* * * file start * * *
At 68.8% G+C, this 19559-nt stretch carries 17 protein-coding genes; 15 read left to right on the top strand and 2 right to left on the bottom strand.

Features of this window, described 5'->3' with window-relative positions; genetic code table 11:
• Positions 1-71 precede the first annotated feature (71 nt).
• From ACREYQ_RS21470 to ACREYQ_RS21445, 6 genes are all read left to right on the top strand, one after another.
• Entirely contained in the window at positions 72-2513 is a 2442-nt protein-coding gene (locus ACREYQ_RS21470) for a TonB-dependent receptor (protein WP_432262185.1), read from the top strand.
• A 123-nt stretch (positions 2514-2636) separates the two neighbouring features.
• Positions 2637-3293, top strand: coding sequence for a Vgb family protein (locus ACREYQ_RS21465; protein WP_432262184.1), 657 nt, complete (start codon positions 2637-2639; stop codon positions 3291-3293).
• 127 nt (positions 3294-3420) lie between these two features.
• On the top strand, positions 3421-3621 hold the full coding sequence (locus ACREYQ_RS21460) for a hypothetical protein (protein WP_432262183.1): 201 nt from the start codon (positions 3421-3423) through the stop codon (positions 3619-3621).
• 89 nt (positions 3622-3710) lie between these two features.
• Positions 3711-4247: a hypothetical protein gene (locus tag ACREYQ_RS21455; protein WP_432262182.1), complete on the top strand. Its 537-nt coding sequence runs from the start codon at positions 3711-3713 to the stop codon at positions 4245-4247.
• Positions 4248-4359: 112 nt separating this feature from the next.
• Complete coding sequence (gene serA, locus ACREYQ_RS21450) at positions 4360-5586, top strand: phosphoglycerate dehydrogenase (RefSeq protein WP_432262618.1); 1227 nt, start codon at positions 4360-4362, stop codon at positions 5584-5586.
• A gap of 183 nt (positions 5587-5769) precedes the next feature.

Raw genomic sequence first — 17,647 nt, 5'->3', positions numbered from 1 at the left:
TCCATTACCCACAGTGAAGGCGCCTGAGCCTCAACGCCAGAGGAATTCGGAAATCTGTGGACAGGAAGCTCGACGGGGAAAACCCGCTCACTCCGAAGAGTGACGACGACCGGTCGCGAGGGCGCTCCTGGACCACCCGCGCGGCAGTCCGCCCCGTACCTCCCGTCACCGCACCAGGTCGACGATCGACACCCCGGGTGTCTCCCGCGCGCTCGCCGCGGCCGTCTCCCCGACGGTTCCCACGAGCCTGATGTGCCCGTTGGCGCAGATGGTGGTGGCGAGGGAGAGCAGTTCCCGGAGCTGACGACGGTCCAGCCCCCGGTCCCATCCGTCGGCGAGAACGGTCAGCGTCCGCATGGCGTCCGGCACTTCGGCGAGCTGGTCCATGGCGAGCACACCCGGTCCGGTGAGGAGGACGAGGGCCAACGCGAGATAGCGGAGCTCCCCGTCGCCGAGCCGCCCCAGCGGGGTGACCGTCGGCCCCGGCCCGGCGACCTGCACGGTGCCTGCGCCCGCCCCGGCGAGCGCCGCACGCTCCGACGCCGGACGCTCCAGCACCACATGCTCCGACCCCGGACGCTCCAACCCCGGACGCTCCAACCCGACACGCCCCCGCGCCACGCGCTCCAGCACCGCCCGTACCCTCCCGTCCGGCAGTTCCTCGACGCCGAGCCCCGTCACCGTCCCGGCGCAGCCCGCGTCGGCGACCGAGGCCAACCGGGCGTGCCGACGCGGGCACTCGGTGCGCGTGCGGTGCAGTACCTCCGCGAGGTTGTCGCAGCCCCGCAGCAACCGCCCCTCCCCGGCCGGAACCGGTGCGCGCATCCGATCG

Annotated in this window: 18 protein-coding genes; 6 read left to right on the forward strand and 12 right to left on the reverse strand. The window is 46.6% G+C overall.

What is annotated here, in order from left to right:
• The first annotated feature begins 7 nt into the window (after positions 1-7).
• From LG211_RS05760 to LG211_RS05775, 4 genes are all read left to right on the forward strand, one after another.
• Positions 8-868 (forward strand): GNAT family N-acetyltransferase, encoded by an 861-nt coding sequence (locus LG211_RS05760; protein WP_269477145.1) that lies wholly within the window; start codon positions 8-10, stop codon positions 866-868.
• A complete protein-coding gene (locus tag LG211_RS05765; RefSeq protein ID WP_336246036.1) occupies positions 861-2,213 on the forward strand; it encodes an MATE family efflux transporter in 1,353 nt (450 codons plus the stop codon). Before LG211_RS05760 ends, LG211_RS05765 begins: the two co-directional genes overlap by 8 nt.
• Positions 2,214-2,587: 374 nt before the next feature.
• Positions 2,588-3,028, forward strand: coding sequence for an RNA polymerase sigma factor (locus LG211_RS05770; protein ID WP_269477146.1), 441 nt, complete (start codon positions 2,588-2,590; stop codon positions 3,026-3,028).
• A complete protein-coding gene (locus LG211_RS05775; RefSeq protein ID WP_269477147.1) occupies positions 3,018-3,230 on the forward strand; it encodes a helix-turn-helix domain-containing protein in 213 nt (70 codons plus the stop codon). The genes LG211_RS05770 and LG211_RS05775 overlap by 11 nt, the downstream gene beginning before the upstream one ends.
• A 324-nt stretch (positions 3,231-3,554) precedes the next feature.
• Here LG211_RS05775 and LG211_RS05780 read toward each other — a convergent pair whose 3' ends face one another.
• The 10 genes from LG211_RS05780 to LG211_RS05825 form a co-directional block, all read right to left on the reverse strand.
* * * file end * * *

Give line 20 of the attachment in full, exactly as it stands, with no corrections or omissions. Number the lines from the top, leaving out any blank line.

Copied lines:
• From LG211_RS05760 to LG211_RS05775, 4 genes are all read left to right on the forward strand, one after another.